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Nov 11, 2010 11:42 AM

par baking cinnamon rolls

hello chowhound(ies),

i am hoping to make holiday gifts for friends and family and want to make this cinnamon roll recipe and was looking for insight how i could par bake them, instead of using the original recipe found here:

i'm going to make a few test batches in the next week or so, so any insight would be helpful.

jes sf

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  1. It's not going to work par-baking them; better to jar up the ingredients for the rolls and print out a recipe and let people make their own. There are plenty of other food gifts that would be better to give like granola, soup mixes, a basket with the components for a meal, etc.

    1. You could just freeze them before the second rising or bake completely and freeze.
      Why do you want to par bake them?

      2 Replies
      1. re: chefj

        so that they can bake them fresh in the mornings for their loved ones. what do you love most about the holidays? the food. (if you're on chowhound). and i would love to make their holiday's easier. i guess i could just bake them fully, leave off the frosting and then have people heat them back up, i just feel like they will get over cooked and less gooey ooey delicious.

        1. re: jessf

          As chefj suggested, give them the rolls frozen, unbaked. You roll them out and put them on the pan (on a disposable aluminum pan would be easiest) and freeze. Your friends can take them out the night before and put them in the refrigerator. In the morning, take them out and leave at room temperature about 30 minutes before baking.

      2. I haven't done this with cinnamon rolls, but since you're going to test them anyway, the general idea is to bake them until set, but not brown. They should have reached their full size, and won't collapse when removed from the oven. You cool them off completely, then wrap them. You continue the baking at the same temperature until they are browned and done.

        2 Replies
        1. re: maxie

          If you were baking a loaf of bread, this might not be so much of a problem but parbaking (or cooking until "set") a wad of rolled up dough half way then pulling it out the oven and putting it back in to finish later is going to cause the center to fall and have raw centers. It will not continue to rise and get airy like cooked dough should when you put it back in.

          To the OP, not sure if you were planning to wrap these up as gifts but obviously if they're frozen, you cant do that. Also, if you're going to bake it in it's entirety, part of the gooeyness of cinnamon rolls is to frost them while fresh from the oven, otherwise by the time the receipients of the rolls decide to frost them, they'll be hard & cold. Good luck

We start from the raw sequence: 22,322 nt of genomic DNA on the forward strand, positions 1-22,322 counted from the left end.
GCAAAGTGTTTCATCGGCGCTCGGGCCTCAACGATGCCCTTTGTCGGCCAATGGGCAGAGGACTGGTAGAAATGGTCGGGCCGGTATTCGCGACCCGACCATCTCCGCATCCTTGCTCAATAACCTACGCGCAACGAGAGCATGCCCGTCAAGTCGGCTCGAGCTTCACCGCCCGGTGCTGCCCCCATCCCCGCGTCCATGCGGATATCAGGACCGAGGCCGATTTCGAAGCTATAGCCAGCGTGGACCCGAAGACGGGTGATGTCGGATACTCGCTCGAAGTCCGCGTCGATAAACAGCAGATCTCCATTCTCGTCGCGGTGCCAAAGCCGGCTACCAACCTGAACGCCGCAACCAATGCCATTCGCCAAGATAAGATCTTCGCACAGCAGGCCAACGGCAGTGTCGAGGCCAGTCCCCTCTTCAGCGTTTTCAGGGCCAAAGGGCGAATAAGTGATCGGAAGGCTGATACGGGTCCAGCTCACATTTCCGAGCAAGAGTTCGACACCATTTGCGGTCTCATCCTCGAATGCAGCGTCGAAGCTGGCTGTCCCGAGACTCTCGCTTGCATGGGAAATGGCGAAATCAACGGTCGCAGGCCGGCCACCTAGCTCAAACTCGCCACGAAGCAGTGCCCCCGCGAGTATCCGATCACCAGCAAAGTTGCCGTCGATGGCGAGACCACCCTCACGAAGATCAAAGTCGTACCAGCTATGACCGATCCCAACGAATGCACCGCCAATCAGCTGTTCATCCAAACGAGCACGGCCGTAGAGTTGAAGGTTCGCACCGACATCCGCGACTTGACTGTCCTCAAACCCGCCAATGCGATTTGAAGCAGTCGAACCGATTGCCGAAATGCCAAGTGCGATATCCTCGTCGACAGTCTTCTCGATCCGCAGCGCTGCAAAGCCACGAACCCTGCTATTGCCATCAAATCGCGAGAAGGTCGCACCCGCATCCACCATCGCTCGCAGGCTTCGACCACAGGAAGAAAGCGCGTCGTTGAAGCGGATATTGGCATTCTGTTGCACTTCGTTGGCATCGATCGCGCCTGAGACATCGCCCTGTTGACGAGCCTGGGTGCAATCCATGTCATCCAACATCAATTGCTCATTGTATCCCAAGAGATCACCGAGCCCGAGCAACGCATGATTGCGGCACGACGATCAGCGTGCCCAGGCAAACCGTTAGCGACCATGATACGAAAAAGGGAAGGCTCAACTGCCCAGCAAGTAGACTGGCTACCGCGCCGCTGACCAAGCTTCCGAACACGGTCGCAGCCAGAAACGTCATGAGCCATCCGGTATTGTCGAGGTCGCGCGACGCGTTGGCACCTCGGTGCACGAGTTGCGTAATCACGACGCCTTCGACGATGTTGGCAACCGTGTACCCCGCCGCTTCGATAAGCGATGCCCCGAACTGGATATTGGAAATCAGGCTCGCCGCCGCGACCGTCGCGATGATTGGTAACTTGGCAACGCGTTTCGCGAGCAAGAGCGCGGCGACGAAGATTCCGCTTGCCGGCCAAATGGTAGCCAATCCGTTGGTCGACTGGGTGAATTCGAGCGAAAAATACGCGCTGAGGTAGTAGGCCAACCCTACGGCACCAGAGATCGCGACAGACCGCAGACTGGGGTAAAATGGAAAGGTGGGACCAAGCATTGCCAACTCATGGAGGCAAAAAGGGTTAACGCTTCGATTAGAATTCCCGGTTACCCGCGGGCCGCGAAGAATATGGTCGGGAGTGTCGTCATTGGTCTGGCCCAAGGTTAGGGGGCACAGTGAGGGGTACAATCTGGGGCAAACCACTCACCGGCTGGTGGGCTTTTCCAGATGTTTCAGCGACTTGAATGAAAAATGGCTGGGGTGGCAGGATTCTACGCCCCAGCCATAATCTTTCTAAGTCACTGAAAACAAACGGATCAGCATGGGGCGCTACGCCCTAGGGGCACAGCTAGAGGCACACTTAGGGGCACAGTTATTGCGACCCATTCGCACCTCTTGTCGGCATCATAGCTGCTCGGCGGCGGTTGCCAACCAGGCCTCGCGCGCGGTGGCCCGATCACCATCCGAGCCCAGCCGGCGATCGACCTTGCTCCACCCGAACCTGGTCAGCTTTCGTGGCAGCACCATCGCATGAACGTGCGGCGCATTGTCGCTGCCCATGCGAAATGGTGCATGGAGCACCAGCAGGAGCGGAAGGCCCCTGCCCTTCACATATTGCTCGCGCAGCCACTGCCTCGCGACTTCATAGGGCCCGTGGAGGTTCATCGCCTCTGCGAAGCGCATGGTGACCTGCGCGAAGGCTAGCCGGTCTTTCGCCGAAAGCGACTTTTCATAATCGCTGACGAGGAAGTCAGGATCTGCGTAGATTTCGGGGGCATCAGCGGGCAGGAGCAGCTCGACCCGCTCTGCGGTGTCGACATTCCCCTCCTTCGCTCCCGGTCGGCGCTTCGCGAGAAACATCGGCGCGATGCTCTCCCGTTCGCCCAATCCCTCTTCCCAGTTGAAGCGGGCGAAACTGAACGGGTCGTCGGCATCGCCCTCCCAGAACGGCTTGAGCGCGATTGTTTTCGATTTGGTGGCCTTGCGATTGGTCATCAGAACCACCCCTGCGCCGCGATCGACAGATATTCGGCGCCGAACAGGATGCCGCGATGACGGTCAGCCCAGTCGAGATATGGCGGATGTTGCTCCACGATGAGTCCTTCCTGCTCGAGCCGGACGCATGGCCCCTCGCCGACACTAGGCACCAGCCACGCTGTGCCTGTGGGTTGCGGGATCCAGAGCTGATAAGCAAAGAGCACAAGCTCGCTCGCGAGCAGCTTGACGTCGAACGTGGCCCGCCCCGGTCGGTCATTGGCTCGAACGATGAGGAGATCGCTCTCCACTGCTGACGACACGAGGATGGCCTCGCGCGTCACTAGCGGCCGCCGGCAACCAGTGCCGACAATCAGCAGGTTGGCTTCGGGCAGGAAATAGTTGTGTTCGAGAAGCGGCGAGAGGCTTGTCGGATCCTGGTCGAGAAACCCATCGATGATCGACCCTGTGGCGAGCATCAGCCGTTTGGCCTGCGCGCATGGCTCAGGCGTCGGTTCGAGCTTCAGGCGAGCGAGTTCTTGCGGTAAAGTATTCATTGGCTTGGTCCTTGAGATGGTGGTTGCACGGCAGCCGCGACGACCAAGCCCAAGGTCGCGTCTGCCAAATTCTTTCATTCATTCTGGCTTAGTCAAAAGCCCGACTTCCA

1. re: Cherylptw

            Agree completely with this post above from Cherylptw

        2. I think that's a fantastic gift idea and has plenty of potential for success- I've gifted homemade bread dough, pot pies par baked with a biscuit crust etc. and they've turned out great. Ive surveyed some friends since reading your post and fresh or frozen cinnamon rolls would be welcomed by all and seem more interesting than your average cookie or quick bread .Bushwickgirl has great tips and clear and consistently trustworthy methods : see this post for some that might
          be helpful.

          1. Here are the directions for King Arthur's "Now or Later Cinnamon Buns." If you look in the tips bar to the right of the recipe, it has instructions for par-baking and freezing the rolls. I think you could use this method with most recipes for cinnamon rolls.


            1 Reply
            1. re: myrandad4

              Actually, the KAF recipe isn't really par-baking. The rolls are fully baked with instructions for optimal room temp storing, or freezing and reheating later. Nothing wrong with the KAF method, but parbaking is something else, like half baked, until the crumb is set, then finished in the oven later. It works better with bread than sweet doughs.

              I agree with other posters, either give friends the panned rolls to bake off, or give them a tray of baked rolls. I wonder how it worked out for the OP.

              I have had store bought parbaked bread, baked until the crumb was set but the color of the crust was still quite pale, and I finished it off in the oven for 15-20 minutes. It was very good, and was done in a commercial bakery under certain baking conditions. The OP may or may not have been able to imitate that at home.